I could have written that 1988 movie “BIG” that starred Tom Hanks (I’m still dying to get a floor model piano that you play by jumping with your whole body) as a kid in a man-sized body playing in an adult world.

It hit the nail on the head.

We’re kids still inside, fallible, and nervously wondering if we have the right answers to the test questions.

big piano

The grassy playground beside my elementary school, Glen Echo, was a precursor, a SimLife preview of grown-up reality charged with more responsibilities and worries.

Years passed by and I grew bigger and older but I was still hopeful little Larry Green running around on the green park grass chasing after the Lucy-held football like Charlie Brown… chasing after the cute little Red-Haired Girl looking for love and affection… chasing after good marks in Arithmetic and Social Studies that would please my teacher Mrs. Putns… chasing after the excited crowd on the playground circling around one of the bigger bullies beating the bloody-nosed tar out of some poor pint-sized kid… chasing after a few dollars from my Hamilton Spectator paper route so I could buy that beautiful shiny bike with the banana seat (I soooo loved my bike with the banana seat!)

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What a gorgeous banana seat!

One day we wake up in an office cubicle or behind a cash register or computer keyboard.

Now we’re the grown-up. (Cue Elton John’s Circle of Life!)

The expectation and belief that adult-life is, would, be perfection and all-knowing is long gone in the realization that the playground grass has wilted but the players are pretty much still the same. It’s not a bad thing, rather only an eye-opening observation that the more things change, the more they stay the same.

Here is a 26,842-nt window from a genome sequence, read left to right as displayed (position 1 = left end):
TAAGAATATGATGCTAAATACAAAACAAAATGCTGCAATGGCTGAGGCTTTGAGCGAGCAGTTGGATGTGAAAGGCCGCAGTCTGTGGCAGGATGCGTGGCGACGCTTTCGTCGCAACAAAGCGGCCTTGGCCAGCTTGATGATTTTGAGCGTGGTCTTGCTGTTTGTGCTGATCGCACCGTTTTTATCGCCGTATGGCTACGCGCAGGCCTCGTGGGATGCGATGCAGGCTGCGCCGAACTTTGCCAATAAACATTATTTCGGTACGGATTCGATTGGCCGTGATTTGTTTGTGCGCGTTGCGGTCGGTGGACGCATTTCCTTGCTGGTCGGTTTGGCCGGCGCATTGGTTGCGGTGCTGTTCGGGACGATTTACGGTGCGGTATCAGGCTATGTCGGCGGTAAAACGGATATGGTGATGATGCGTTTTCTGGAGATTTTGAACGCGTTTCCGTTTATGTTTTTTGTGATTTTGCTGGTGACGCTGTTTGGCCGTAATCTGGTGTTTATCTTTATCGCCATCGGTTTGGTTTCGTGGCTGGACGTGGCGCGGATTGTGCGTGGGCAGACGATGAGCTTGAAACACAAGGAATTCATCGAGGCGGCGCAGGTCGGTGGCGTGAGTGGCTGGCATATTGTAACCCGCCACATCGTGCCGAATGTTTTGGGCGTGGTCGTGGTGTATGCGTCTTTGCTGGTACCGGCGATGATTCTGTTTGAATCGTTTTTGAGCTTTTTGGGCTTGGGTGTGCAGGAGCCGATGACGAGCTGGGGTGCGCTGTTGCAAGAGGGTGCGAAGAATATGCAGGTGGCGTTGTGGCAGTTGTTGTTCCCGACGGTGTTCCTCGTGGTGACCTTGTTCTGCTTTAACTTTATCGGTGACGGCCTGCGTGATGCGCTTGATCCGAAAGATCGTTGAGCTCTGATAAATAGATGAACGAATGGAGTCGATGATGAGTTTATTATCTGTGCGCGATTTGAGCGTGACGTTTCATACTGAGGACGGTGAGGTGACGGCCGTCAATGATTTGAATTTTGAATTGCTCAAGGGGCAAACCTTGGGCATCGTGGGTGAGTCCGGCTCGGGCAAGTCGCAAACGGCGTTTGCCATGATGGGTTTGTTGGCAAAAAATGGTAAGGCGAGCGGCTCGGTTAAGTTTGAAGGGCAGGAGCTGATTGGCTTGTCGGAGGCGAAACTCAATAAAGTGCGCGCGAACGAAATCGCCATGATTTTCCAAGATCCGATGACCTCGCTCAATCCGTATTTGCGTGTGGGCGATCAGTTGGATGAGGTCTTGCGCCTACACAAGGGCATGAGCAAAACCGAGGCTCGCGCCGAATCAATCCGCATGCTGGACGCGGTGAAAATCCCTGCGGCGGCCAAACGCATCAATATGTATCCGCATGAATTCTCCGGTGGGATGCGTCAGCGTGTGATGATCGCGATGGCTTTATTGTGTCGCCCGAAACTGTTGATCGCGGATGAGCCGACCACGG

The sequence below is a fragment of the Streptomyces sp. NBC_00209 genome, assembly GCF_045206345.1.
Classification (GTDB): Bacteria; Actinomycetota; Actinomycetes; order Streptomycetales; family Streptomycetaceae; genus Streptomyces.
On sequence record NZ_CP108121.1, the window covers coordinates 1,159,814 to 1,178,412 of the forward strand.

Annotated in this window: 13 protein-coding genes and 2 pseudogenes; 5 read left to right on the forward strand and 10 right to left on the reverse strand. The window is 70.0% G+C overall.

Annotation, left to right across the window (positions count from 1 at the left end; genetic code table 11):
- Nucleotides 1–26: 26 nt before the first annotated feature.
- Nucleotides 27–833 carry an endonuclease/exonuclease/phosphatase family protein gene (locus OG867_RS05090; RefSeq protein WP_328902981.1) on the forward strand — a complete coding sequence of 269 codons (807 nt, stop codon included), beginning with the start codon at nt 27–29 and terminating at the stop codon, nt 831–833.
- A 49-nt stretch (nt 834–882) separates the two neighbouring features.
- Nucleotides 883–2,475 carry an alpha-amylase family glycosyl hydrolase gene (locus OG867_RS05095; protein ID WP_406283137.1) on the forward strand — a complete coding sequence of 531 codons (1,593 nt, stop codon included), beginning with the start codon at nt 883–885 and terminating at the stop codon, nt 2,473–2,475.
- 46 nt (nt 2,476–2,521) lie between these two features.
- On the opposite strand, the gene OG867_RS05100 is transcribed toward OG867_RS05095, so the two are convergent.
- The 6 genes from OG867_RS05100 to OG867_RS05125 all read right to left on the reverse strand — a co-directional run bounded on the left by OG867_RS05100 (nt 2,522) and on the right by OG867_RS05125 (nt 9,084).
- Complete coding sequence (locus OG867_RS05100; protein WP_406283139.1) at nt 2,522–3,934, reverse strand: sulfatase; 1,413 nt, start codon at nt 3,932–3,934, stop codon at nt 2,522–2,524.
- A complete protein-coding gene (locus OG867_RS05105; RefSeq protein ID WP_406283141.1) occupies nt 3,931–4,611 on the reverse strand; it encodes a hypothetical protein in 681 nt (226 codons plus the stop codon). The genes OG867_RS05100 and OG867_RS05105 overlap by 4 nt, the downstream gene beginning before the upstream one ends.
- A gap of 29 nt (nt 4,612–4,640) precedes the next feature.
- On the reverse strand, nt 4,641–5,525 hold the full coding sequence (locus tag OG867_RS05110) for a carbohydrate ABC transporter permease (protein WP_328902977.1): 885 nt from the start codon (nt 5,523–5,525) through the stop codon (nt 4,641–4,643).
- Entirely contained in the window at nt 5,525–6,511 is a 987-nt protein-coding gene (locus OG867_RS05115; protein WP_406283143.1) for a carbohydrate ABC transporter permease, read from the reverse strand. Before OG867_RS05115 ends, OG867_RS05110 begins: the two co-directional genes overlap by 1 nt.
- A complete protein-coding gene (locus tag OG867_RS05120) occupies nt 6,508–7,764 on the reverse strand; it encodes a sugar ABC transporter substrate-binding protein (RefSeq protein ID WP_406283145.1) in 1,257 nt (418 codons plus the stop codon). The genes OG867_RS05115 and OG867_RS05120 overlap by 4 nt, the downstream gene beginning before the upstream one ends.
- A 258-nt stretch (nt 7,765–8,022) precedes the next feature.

We spend our years in cycles, patterns that replay from childhood to grave.

Within those patterns from time to time we experience the very human but mysterious deja-vu sensation, a memory of a flower’s perfumed scent from summer camp, a flush of arousal reminiscent of a teenage kiss, a catchy song chorus that transports us to Grade 9 math class.

Forget Elton John, cast aside the Pride Rock scenario.

My BIG dream, once I finally fell asleep the other early morning was filled with another song.

Harry Chapin sang, “All My Life’s a Circle“,

All my life’s a circle;
Sunrise and sundown;
The moon rolls thru the nighttime;
Till the daybreak comes around.

All my life’s a circle;
But I can’t tell you why;
Season’s spinning round again;
The years keep rollin’ by.

It seems like I’ve been here before;
I can’t remember when;
But I have this funny feeling;
That we’ll all be together again.
No straight lines make up my life;
And all my roads have bends;

There’s no clear-cut beginnings;
And so far no dead-ends.

moon road

WTF! WAS it TRUTH or FICTION?

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It’s all a lie.

We lie to ourselves without even trying.

Over the past few years there’s been lots of talk about False Memory Syndrome.

We’re swimming in a raging turbulent river of false memories – both in our personal stories and those that chronicle the entirety of humankind.

I’ve been reminded lately that what we “know” to be totally true from our younger years may just be a fractional truth with a good-sized dollop of “memory muscle on steroids”. False memory syndrome.

Remember the big house you grew up in? The one you visited again years later, and it’s much smaller than you recall?

My old home on Rainbow Drive in Hamilton sure is. How did 6 of us ever live together in that shoebox? How did my Dad ever squeeze an in-ground swimming pool into that tiny city lot?